Military may be called up to deal with UK’s supply chain crisis as petrol stations close

#Brexit special section Daily news Economy Westminster

Transport secretary Grant Shapps said he will “move heaven and earth” to fix the UK’s supply chain crisis and may draft in the military to deal with the lorry driver shortage that has seen some petrol stations close and others ration supplies.

Esso, BP and Tesco have all reported issues at their filling stations caused by supply shortages with long queues of motorists at forecourts all over the country, despite pleas from the government not to panic-buy.

Downing Street has insisted the disruption is related to driver shortages and not any lack of fuel supplies and urged people to “continue to buy fuel as normal”. The prime minister’s spokesman added that the government is “taking steps” to support industry while Shapps said: “With regard to things like whether there’s a role for military, obviously, if there is, if that actually helps, we’ll bring them in.”

Driver crisis is result of ‘a perfect storm’ says haulage chief

The Road Haulage Association (RHA) said the 100,000 shortage of HGV drivers has been worsened by Brexit, the coronavirus pandemic and ongoing problems with pay and conditions. Rod McKenzie, the managing director of the RHA, said “a perfect storm” has led to the driver shortage and added that “more drivers [are] leaving the profession every week than [are] joining us”.

McKenzie told BBC Breakfast: “We’ve had a historic shortage of about 50,000 but add to that the 20,000 European drivers who left the industry because of Brexit, and a further 40,000 cancelled track and training tests.

“They were cancelled during the pandemic because of social distancing roles. And if you add all that together, it equals a perfect storm.”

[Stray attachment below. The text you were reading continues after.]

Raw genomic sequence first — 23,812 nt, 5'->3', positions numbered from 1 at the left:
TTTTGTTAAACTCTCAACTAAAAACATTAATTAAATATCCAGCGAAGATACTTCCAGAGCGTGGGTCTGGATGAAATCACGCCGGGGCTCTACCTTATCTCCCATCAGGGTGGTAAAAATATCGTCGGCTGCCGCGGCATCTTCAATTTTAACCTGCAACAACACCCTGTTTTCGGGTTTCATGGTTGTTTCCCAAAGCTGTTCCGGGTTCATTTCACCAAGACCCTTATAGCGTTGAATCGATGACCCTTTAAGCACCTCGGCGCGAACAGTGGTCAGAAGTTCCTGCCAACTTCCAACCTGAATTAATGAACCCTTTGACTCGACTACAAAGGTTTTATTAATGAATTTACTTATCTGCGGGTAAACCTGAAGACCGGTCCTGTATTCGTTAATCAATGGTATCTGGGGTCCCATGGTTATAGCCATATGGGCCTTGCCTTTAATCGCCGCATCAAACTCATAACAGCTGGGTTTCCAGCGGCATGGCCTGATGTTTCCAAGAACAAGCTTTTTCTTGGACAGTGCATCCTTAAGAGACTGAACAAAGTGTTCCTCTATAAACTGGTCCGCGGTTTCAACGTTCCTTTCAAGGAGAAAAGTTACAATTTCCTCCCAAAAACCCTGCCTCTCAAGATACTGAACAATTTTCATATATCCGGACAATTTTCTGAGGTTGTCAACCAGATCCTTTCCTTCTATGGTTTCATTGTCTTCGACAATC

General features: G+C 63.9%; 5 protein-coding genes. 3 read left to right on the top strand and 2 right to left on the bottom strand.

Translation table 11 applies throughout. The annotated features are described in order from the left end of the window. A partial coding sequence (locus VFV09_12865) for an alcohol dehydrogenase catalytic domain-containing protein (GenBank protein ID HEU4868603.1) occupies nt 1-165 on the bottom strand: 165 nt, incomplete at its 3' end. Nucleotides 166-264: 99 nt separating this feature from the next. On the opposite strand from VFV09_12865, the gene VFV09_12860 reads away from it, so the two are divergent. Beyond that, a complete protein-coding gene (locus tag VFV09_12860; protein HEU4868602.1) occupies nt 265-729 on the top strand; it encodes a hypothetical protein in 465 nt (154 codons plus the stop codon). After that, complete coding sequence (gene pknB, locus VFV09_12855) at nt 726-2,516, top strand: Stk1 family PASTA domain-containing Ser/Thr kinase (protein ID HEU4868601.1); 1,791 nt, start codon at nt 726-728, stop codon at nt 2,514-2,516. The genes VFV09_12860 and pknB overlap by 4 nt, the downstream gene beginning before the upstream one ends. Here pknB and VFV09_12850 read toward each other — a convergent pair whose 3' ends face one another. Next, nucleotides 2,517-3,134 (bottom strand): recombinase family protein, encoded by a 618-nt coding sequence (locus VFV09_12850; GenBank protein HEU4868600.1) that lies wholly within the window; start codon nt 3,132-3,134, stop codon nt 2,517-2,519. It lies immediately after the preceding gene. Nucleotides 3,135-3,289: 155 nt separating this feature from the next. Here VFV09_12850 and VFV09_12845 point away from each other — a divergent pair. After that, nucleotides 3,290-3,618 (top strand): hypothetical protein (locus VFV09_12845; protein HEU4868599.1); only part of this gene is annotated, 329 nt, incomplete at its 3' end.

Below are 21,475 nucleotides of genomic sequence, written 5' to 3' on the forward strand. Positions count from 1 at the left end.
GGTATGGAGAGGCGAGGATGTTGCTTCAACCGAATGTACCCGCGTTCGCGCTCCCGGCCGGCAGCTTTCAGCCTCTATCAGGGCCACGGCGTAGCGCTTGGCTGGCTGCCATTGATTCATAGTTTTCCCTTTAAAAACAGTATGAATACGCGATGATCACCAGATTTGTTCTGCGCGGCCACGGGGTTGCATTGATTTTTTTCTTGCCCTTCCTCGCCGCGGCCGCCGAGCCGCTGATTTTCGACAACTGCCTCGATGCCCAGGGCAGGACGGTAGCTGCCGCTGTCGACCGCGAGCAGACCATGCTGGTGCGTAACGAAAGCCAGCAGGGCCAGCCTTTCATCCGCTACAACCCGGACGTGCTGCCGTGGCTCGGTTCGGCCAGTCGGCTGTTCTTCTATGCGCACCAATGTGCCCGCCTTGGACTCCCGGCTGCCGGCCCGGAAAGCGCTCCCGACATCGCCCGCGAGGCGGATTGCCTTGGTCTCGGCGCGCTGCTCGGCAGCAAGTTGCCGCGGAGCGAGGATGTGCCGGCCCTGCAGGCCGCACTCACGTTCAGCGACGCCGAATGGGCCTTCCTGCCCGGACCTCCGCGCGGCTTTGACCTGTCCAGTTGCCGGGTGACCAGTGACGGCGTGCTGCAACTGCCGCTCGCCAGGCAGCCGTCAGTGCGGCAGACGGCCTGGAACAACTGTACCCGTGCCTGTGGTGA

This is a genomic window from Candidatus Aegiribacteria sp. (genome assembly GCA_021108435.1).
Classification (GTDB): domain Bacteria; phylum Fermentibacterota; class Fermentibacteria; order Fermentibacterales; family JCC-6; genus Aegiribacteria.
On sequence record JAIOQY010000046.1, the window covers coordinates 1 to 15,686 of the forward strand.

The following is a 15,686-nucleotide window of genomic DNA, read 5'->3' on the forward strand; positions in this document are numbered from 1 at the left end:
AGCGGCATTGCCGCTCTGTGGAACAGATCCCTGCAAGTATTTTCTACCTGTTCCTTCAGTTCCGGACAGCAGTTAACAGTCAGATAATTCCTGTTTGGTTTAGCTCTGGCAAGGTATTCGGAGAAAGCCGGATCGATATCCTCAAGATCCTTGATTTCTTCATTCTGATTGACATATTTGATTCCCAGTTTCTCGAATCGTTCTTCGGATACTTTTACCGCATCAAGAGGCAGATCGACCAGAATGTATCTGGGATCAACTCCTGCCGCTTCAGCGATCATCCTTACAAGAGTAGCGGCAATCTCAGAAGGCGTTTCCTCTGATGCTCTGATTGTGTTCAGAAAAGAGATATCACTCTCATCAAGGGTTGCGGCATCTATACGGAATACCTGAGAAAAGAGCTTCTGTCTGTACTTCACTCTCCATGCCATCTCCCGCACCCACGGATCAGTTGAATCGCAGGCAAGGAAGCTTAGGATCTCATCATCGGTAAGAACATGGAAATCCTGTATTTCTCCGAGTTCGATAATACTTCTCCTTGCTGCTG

Shapps resists calls to ease visa rules for HGV drivers

While some MPs and industry bosses have called on the government to ease visa restrictions and allow foreign HGV drivers to work in the UK, Shapps has resisted and though admitting there are “systemic problems”, he claimed the “principle bottleneck” has been the issue of testing for drivers given there were “none available during the coronavirus”.

Shapps told this morning’s BBC Radio 4 Today programme (September 24) that DVLA closures caused by Covid  has resulted in 40,000 fewer HGV drivers – and claimed Brexit has provided solutions to the crisis.

“The problem is global, and certainly across Europe,” said Shapps. “Rather than Brexit being the problem, actually Brexit has helped to provide some of the solutions… part of that has been changing things to do with the driving test, which we couldn’t have done within the EU.”

Shapps told Sky News, “we were unable to test 40,000 drivers during coronavirus” and added that current testing capacity has doubled when compared to pre-pandemic levels.

 AA tells motorists not to stock-up

The AA (Automobile Association) has told motorists not to stock-up on fuel with president Edmund King saying that “even if the occasional petrol station is temporarily closed, others just down the road will be open.

“It is now clear that there have been occasional delays over recent weeks that have been managed with hardly anyone noticing. This was a manageable problem.”

King added that “road fuel demand is down to 92% of pre-pandemic levels according to monitoring by the government.”

He also revealed that “the average pump price of petrol has risen half a penny in the past two days when it should be 2.5p lower after cheaper E10 (10% ethanol) became the standard petrol on forecourts on 1 September.”

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